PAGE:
The Congress at Work series of articles is designed to give you a glimpse of various types of legislation currently under consideration. While either the Senate or the House of Representatives may initiate a bill proposal, be aware that many bills never become law They may never make it out of committee, be blocked by a Senate filibuster, be delayed, lack sufficient votes, never be agreed upon by the two houses, or be vetoed by the president.¬†
Supply Chain Security Training Act of 2021 (S 2201) ‚Äì This legislation is designed to identify supply chain risks and develop a government program to train federal officials with supply chain risk management responsibilities to prepare for and mitigate those risks. The training program would cover the complete acquisition life cycle, including funding for data access and processing as well as appropriate technology and communication vehicles. The bill was introduced by Sen. Gary Peters (D-MI) on June 23, 2021. It passed in the Senate on Jan. 11 and in the House on May 10. It was signed into law by the president on June 16.¬†
Bridging the Gap for New Americans Act (S 3157) ‚Äì Introduced by Sen. Amy Klobuchar (D-MI) on Nov. 3, 2021, this bill passed in the Senate on June 23, 2022, and is in the House for consideration. The bipartisan bill would authorize a study on employment opportunities for naturalized and lawfully present non-U.S. citizens who hold professional credentials from non-U.S. countries. For example, the opportunity to employ doctors with medical degrees to help meet U.S. demand in the growing shortage of physicians. The Department of Labor would identify and recommend how to address factors that affect their qualifications for U.S. jobs in various fields of expertise.¬†
State and Local Government Cybersecurity Act of 2021 (S 2520) ‚Äì This legislation expands the responsibilities of the Department of Homeland Security (DHS) for mitigating cybersecurity threats, risks, and vulnerabilities with more proactive and defensive measures. The Act was introduced by Sen. Gary Peters (D-MI) on July 28, 2021. It passed in the Senate on Jan. 11 and in the House on May 17. It was signed into law on June 21.¬†
South Florida Clean Coastal Waters Act of 2021 (S 66) ‚Äì An algal bloom is rapidly growing algae that can produce toxic conditions harmful to humans, animals, aquatic ecosystems, and the economy. They are most prevalent in South Florida. This bill, introduced by Sen. Marco Rubio (R-FL) on Jan. 27, 2021, directs the Inter-Agency Task Force on Harmful Algal Blooms and Hypoxia to develop a plan to address how to reduce and control the effects of the blooms throughout the South Florida ecosystem. This legislation was passed in the Senate on March 8 and in the House on May 11. President Biden signed the bill into law on June 16.¬†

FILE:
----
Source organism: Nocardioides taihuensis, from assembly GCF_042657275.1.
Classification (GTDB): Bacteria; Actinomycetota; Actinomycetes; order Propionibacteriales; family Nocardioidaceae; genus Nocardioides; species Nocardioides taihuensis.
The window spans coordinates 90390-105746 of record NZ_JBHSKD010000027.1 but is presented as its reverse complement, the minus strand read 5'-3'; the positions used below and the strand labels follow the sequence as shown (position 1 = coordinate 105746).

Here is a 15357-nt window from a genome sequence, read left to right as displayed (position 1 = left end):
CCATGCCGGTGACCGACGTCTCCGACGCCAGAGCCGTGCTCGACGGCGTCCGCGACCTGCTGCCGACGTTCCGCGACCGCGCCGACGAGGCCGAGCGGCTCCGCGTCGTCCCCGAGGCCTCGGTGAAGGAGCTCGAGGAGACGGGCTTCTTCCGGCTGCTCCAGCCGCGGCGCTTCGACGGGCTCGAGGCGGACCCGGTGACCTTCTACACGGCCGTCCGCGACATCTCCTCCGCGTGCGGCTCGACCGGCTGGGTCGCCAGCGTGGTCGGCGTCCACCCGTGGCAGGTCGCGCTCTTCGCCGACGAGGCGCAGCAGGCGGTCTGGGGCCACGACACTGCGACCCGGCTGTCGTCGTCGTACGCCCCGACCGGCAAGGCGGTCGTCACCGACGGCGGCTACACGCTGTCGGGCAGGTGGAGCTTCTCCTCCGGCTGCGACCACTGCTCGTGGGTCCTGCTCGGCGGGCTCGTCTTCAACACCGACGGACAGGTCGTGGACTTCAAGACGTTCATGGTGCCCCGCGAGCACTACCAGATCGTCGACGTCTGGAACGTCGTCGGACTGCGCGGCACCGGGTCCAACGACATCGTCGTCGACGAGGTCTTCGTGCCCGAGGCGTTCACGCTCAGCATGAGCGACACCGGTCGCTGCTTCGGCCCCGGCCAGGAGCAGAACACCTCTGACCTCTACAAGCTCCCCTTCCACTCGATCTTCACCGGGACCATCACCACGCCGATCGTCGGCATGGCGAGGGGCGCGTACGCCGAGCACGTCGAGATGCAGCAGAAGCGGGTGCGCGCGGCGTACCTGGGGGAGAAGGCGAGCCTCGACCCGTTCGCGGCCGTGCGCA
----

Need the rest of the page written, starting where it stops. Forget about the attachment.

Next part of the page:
Active Shooter Alert Act of 2022 (HR 6538) ‚Äì Introduced by Rep. David Cicilline (D-RI) on Feb. 1, this bill would direct the Department of Justice to set up a national alarm system specifically to warn citizens of an active shooter event. The DOJ would also work with state, tribal, and local governments to coordinate networks and establish procedures for how to respond to active shooters. The bill passed in the House on July 13. It is presently under consideration in the Senate, where it faces opposition because many believe it duplicates the existing Integrated Public Alert and Warning System (IPAWS). The premise is that a separate system for active shooter events would risk desensitizing citizens with false alarms.
Advanced Air Mobility Coordination and Leadership Act (S 516) ‚Äì This bill was introduced by Sen. Jerry Moran (R-KS) on March 11, 2021. It passed in the Senate on March 23, 2022, and in the House on June 14, but the House made changes and returned it to the Senate. The purpose of this legislation is to establish an Advanced Air Mobility (AAM) interagency task force to plan and coordinate efforts for urban-based cargo and passenger aircraft (e.g., drones, air taxis, air ambulances) in the United States. The program would address matters related to safety, infrastructure, physical security, cybersecurity, and federal investment in order to integrate these new aircraft into existing airspace operations.¬†
Women‚Äôs Health Protection Act of 2022 (HR 8296) ‚Äì Introduced by Rep. Judy Chu (D-CA) on July 7, this bill passed the House on July 15 and is currently with the Senate. The bill would prohibit state governments from restricting access to abortion services (via drug prescription, telemedicine, or immediate action) in situations where the provider determines that birth would endanger the mother's life.